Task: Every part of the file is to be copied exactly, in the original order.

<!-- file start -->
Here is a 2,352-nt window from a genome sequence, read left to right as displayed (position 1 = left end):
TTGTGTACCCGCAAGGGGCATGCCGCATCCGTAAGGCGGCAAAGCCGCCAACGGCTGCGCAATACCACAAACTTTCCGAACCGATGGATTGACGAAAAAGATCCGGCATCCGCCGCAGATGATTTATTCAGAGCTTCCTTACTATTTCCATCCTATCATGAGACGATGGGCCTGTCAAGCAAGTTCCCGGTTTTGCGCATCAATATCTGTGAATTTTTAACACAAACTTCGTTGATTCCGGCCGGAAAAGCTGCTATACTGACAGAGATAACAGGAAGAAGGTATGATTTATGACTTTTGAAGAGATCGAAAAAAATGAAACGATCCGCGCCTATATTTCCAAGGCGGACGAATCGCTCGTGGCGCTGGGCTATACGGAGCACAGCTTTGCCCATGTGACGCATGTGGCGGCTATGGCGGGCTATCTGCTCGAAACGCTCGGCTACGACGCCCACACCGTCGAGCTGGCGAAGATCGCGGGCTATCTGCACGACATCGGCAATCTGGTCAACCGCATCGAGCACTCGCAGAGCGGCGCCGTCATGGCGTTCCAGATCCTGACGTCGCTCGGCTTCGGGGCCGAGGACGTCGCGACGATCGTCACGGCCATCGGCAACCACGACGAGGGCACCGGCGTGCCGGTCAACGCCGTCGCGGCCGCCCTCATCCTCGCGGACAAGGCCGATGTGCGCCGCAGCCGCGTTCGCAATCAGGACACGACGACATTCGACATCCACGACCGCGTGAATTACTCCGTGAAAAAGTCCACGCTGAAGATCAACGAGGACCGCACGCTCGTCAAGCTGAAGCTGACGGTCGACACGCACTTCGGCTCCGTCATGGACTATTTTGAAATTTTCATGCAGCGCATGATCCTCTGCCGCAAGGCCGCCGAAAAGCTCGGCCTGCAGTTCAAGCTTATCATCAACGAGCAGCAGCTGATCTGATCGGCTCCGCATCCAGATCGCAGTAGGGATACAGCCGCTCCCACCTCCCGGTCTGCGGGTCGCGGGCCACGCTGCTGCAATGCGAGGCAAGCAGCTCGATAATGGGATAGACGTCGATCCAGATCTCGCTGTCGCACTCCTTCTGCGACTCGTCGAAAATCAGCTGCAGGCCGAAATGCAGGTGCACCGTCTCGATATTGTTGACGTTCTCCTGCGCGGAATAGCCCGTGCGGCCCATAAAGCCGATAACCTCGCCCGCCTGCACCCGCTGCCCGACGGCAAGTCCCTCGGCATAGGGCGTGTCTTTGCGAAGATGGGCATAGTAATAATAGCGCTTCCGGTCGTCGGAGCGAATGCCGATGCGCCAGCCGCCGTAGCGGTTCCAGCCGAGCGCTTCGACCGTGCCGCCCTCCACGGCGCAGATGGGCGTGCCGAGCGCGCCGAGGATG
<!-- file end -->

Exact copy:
Here is a 2,352-nt window from a genome sequence, read left to right as displayed (position 1 = left end):
TTGTGTACCCGCAAGGGGCATGCCGCATCCGTAAGGCGGCAAAGCCGCCAACGGCTGCGCAATACCACAAACTTTCCGAACCGATGGATTGACGAAAAAGATCCGGCATCCGCCGCAGATGATTTATTCAGAGCTTCCTTACTATTTCCATCCTATCATGAGACGATGGGCCTGTCAAGCAAGTTCCCGGTTTTGCGCATCAATATCTGTGAATTTTTAACACAAACTTCGTTGATTCCGGCCGGAAAAGCTGCTATACTGACAGAGATAACAGGAAGAAGGTATGATTTATGACTTTTGAAGAGATCGAAAAAAATGAAACGATCCGCGCCTATATTTCCAAGGCGGACGAATCGCTCGTGGCGCTGGGCTATACGGAGCACAGCTTTGCCCATGTGACGCATGTGGCGGCTATGGCGGGCTATCTGCTCGAAACGCTCGGCTACGACGCCCACACCGTCGAGCTGGCGAAGATCGCGGGCTATCTGCACGACATCGGCAATCTGGTCAACCGCATCGAGCACTCGCAGAGCGGCGCCGTCATGGCGTTCCAGATCCTGACGTCGCTCGGCTTCGGGGCCGAGGACGTCGCGACGATCGTCACGGCCATCGGCAACCACGACGAGGGCACCGGCGTGCCGGTCAACGCCGTCGCGGCCGCCCTCATCCTCGCGGACAAGGCCGATGTGCGCCGCAGCCGCGTTCGCAATCAGGACACGACGACATTCGACATCCACGACCGCGTGAATTACTCCGTGAAAAAGTCCACGCTGAAGATCAACGAGGACCGCACGCTCGTCAAGCTGAAGCTGACGGTCGACACGCACTTCGGCTCCGTCATGGACTATTTTGAAATTTTCATGCAGCGCATGATCCTCTGCCGCAAGGCCGCCGAAAAGCTCGGCCTGCAGTTCAAGCTTATCATCAACGAGCAGCAGCTGATCTGATCGGCTCCGCATCCAGATCGCAGTAGGGATACAGCCGCTCCCACCTCCCGGTCTGCGGGTCGCGGGCCACGCTGCTGCAATGCGAGGCAAGCAGCTCGATAATGGGATAGACGTCGATCCAGATCTCGCTGTCGCACTCCTTCTGCGACTCGTCGAAAATCAGCTGCAGGCCGAAATGCAGGTGCACCGTCTCGATATTGTTGACGTTCTCCTGCGCGGAATAGCCCGTGCGGCCCATAAAGCCGATAACCTCGCCCGCCTGCACCCGCTGCCCGACGGCAAGTCCCTCGGCATAGGGCGTGTCTTTGCGAAGATGGGCATAGTAATAATAGCGCTTCCGGTCGTCGGAGCGAATGCCGATGCGCCAGCCGCCGTAGCGGTTCCAGCCGAGCGCTTCGACCGTGCCGCCCTCCACGGCGCAGATGGGCGTGCCGAGCGCGCCGAGGATG